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Trump administration signals HR-related rulemaking priorities

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in Employment Law,Human Resources

The Trump administration issued its first semiannual regulatory agenda on July 20, listing hundreds of issues it would seek to address using the executive branch’s rulemaking authority. Among the HR-related agenda items:

Persuader rule: The Department of Labor is accepting public comments on permanently rescinding the Obama administration’s controversial rule until Aug. 11. The rule, which never took effect, would have required employers and labor-management consultants to report all contact they had with one another or with employees while union-organizing efforts were underway. No word yet on when final repeal will occur.

New overtime rules: A “request for information” issued June 27 marked the beginning of what will likely be another months- (or years-) long process of setting a new salary threshold that decides which exempt employees are eligible for overtime pay. The Obama administration’s never-enacted $47,476 threshold is still subject to a legal challenge pending before the 5th Circuit, which is expected to ultimately kill it off soon.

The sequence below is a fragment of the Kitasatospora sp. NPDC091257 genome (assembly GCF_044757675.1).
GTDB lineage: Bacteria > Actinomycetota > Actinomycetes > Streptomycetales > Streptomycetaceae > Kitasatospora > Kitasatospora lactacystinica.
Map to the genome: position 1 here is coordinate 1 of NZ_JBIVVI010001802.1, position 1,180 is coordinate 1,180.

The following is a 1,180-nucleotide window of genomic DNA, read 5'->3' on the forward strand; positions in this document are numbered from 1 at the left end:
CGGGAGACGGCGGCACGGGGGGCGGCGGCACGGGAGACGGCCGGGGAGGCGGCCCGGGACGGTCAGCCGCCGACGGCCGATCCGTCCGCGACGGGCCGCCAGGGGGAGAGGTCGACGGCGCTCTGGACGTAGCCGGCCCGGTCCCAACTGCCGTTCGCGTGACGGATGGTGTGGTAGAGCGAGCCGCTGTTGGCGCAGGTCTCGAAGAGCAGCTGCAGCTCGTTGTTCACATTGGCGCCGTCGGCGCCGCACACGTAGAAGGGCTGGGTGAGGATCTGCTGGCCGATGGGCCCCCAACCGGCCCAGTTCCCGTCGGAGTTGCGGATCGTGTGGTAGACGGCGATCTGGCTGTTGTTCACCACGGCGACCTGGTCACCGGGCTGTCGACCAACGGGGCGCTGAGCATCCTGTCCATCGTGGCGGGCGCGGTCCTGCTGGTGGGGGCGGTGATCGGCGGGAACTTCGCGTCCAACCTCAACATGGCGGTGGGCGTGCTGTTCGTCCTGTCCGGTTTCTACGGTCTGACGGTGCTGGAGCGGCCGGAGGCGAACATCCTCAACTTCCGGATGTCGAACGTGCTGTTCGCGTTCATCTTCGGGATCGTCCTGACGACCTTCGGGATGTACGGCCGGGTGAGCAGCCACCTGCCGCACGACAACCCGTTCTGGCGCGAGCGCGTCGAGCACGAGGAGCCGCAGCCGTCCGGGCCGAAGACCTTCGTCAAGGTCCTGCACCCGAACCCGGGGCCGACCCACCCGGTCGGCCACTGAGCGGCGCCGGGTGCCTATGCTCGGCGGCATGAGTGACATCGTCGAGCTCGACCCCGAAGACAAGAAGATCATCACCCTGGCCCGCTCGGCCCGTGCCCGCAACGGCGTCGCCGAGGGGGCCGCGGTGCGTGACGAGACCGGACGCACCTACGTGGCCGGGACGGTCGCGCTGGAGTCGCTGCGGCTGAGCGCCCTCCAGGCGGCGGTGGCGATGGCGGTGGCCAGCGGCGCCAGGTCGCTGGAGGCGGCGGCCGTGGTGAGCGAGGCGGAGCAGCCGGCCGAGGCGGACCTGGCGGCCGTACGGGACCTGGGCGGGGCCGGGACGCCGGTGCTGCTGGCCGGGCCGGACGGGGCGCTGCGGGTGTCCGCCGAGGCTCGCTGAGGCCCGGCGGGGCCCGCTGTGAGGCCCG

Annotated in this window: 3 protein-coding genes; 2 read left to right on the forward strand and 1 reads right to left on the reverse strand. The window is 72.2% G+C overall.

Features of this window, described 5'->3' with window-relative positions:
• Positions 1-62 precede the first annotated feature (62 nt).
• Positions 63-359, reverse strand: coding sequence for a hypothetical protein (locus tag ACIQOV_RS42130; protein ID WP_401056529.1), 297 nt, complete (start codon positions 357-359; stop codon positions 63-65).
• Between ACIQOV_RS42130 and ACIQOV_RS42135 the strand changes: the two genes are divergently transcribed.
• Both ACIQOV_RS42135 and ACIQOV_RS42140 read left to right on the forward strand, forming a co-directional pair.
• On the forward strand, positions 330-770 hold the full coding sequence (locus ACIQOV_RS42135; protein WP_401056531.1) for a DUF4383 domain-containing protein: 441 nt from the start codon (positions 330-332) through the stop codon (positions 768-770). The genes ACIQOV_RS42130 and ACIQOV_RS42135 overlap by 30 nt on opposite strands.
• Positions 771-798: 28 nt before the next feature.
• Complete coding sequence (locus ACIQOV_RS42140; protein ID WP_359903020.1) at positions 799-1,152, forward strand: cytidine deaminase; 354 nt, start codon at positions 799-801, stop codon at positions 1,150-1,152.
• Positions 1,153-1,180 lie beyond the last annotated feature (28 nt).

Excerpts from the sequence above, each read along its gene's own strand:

During confirmation hearings, Labor Secretary Alex Acosta said he favored a salary threshold “around $33,000,” higher than the current $23,660, but lower than the amount proposed in 2016.

Tip-pooling: The DOL’s Wage and Hour Division is expected to soon issue a notice of proposed rulemaking that would rescind previous restrictions on tip-pooling in the hospitality industry.

Injury tracking: In October, OSHA plans to issue a proposal to scrap a final rule issued in 2016 that would require employers to electronically submit workplace injury reports. The goal was to make the reports more accessible online.

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